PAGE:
Johnny Dumfries, who partnered Ayrton Senna at Lotus in the 1986 Formula 1 season and won the Le Mans 24 Hours two years later, has passed away after a short illness. He was 62.
Dumfries was born John Crichton-Stuart, Earl of Dumfries, although spurned his aristocratic title in order to maintain a relatively low profile as he embarked on his racing career.
Also known as Johnny Bute, Dumfries initially rose to prominence in motor racing by winning the British F3 title in 1984 with Team BP, scoring 14 victories along the way.
Dumfries also finished runner-up in the European F3 Championship that year, finishing just six points behind Ivan Capelli, despite competing in just 10 of the 13 rounds, compared to the Italian's 12. Gerhard Berger was third in the standings.
Although Dumfries struggled the following year in F3000 scoring just one point after starting out with Onyx Racing before a switch to Lola Motorsport, he appeared to gain his big break in 1986 when he was drafted in as Senna's team-mate at Lotus.
Dumfries was naturally overshadowed by Senna, however, scoring three points to the Brazilian's 55 en route to 13th in the drivers' standings, nine places behind.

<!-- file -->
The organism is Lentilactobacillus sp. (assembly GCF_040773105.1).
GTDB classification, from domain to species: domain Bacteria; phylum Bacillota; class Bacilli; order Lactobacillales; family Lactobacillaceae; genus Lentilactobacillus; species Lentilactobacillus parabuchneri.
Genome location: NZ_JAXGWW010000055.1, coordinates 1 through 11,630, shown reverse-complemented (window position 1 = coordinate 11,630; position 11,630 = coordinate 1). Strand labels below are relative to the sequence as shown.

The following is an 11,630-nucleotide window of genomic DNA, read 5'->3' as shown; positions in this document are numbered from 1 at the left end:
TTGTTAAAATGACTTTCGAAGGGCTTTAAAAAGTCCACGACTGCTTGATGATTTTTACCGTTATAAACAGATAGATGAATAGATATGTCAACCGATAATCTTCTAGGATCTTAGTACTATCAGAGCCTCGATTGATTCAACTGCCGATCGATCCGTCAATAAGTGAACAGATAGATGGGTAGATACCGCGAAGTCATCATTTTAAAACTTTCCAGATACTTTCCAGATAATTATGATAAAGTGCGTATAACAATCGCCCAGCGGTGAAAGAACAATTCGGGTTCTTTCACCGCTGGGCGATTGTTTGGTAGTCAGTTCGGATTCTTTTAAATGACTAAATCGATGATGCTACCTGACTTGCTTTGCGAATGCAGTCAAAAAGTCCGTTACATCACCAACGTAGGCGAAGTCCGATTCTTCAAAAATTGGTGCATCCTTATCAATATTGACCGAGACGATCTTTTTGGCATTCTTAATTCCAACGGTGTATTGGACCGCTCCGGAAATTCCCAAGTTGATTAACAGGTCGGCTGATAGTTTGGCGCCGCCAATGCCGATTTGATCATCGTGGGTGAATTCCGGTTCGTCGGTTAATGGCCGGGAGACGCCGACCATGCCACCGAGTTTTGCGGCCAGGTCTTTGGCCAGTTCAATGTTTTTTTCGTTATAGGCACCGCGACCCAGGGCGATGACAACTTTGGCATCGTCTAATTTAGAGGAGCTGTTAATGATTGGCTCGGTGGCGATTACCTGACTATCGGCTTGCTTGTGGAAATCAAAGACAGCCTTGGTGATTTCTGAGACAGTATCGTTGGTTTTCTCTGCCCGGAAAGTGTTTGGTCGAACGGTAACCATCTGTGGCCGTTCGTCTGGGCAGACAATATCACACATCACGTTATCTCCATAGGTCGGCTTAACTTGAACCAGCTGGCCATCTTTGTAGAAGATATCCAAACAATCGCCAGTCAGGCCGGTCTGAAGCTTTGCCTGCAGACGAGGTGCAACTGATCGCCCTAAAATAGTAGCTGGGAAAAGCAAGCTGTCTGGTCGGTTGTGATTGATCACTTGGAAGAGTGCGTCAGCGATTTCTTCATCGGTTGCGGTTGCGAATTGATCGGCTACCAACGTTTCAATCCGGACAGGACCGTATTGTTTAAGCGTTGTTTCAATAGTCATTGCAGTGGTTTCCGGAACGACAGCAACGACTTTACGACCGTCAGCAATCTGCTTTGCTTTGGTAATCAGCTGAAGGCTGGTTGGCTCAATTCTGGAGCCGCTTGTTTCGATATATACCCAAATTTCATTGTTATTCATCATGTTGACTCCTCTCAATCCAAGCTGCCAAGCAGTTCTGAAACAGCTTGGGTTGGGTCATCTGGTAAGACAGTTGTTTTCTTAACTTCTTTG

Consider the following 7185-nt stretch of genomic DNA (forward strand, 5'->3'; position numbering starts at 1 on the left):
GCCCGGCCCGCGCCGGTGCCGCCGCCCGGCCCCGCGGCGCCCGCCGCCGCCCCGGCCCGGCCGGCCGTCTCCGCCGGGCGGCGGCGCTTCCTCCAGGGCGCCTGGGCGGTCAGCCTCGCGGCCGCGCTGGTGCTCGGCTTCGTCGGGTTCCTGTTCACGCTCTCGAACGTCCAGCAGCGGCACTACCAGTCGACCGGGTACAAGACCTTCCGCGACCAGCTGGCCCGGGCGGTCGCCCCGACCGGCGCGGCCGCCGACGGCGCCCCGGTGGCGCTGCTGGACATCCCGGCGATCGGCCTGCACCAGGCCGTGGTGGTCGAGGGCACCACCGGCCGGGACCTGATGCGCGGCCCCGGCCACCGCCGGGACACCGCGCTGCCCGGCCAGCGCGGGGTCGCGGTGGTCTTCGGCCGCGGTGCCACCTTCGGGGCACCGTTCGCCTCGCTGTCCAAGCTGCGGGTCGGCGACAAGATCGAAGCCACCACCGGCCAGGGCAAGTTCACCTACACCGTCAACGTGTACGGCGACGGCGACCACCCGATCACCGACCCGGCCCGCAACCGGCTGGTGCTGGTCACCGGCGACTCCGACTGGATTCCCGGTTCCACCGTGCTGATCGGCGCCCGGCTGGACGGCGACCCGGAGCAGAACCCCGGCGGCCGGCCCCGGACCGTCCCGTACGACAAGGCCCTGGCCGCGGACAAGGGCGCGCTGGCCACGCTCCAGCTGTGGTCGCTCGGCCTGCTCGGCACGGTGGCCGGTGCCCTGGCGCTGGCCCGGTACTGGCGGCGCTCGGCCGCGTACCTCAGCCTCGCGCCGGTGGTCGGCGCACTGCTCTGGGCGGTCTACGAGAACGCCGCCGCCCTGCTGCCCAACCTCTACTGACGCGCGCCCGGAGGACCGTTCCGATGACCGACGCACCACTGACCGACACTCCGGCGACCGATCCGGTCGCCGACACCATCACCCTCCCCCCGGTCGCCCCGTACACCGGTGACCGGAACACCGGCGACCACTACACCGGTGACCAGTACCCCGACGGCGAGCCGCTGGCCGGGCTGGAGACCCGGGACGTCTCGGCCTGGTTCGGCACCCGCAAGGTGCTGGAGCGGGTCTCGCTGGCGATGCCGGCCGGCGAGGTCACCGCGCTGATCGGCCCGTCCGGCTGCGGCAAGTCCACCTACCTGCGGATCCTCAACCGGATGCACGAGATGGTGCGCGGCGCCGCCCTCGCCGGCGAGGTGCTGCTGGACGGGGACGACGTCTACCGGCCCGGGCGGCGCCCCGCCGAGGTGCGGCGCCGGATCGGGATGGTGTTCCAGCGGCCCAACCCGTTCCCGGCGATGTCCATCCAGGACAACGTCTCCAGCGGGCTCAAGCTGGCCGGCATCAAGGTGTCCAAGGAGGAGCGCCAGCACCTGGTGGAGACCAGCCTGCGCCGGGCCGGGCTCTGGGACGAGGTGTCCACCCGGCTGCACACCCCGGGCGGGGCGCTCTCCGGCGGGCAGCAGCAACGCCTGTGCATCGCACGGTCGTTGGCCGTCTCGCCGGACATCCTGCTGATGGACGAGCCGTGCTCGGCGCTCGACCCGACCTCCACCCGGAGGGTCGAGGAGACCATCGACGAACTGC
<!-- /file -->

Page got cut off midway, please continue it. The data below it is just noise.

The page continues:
After being dropped by Lotus, Dumfries turned his attention to Le Mans, famously scoring victory alongside Andy Wallace and Jan Lammers with Jaguar in 1988. Four other attempts ended in his various teams failing to finish.
Following the death of his father in 1993, Dumfries inherited the title of 7th Marquess of Bute and proceeded to run the family Mount Stuart estate on the island of Bute.
A family statement read: “The indomitable spirit and energy which Johnny brought to his life will be greatly missed, and the immense warmth and love with which he embraced his family.
“His heart was firmly rooted on the Island of Bute where he spent much of his time. Johnny chaired the Board of Mount Stuart Trust from its active inauguration in 2005 when Mount Stuart and its gardens opened to the public, and its rural estate was vested into the charitable trust.
“He was a moderniser and an inspirational thinker, transitioning a family home to a progressive, working visitor facility and estate.
“His island projects include the internationally respected Bute Fabrics and, most recently, the Kerrylamont Centre for Rural Excellence and Bute Yard. He was a philanthropist through his foundation, particularly focusing on Scotland and the West Coast."